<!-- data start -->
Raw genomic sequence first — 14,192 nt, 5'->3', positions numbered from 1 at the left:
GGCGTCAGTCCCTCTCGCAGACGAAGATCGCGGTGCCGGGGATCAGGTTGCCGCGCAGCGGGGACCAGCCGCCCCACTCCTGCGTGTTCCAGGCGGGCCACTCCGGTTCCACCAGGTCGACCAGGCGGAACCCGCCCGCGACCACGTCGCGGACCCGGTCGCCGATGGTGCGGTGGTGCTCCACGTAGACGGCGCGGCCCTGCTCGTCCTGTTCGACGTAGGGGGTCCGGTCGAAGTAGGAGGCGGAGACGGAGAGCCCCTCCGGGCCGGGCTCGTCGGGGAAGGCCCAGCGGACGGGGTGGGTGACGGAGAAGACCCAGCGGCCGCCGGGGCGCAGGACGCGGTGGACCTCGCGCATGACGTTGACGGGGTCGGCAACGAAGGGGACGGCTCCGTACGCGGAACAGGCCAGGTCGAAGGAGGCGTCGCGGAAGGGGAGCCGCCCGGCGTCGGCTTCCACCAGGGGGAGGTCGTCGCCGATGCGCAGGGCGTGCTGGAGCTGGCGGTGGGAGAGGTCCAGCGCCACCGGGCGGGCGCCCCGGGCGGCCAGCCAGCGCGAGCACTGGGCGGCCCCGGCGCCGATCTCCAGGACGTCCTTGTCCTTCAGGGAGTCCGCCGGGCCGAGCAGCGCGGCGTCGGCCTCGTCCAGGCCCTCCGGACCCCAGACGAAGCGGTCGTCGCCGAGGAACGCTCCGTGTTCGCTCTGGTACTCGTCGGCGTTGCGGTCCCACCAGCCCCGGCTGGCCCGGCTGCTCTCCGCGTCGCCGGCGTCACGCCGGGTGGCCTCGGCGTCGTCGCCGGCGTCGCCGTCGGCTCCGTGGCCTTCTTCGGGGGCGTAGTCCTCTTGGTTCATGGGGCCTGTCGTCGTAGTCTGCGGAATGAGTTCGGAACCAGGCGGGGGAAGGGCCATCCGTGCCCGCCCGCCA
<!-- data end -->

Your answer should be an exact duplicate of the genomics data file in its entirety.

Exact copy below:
Raw genomic sequence first — 14,192 nt, 5'->3', positions numbered from 1 at the left:
GGCGTCAGTCCCTCTCGCAGACGAAGATCGCGGTGCCGGGGATCAGGTTGCCGCGCAGCGGGGACCAGCCGCCCCACTCCTGCGTGTTCCAGGCGGGCCACTCCGGTTCCACCAGGTCGACCAGGCGGAACCCGCCCGCGACCACGTCGCGGACCCGGTCGCCGATGGTGCGGTGGTGCTCCACGTAGACGGCGCGGCCCTGCTCGTCCTGTTCGACGTAGGGGGTCCGGTCGAAGTAGGAGGCGGAGACGGAGAGCCCCTCCGGGCCGGGCTCGTCGGGGAAGGCCCAGCGGACGGGGTGGGTGACGGAGAAGACCCAGCGGCCGCCGGGGCGCAGGACGCGGTGGACCTCGCGCATGACGTTGACGGGGTCGGCAACGAAGGGGACGGCTCCGTACGCGGAACAGGCCAGGTCGAAGGAGGCGTCGCGGAAGGGGAGCCGCCCGGCGTCGGCTTCCACCAGGGGGAGGTCGTCGCCGATGCGCAGGGCGTGCTGGAGCTGGCGGTGGGAGAGGTCCAGCGCCACCGGGCGGGCGCCCCGGGCGGCCAGCCAGCGCGAGCACTGGGCGGCCCCGGCGCCGATCTCCAGGACGTCCTTGTCCTTCAGGGAGTCCGCCGGGCCGAGCAGCGCGGCGTCGGCCTCGTCCAGGCCCTCCGGACCCCAGACGAAGCGGTCGTCGCCGAGGAACGCTCCGTGTTCGCTCTGGTACTCGTCGGCGTTGCGGTCCCACCAGCCCCGGCTGGCCCGGCTGCTCTCCGCGTCGCCGGCGTCACGCCGGGTGGCCTCGGCGTCGTCGCCGGCGTCGCCGTCGGCTCCGTGGCCTTCTTCGGGGGCGTAGTCCTCTTGGTTCATGGGGCCTGTCGTCGTAGTCTGCGGAATGAGTTCGGAACCAGGCGGGGGAAGGGCCATCCGTGCCCGCCCGCCA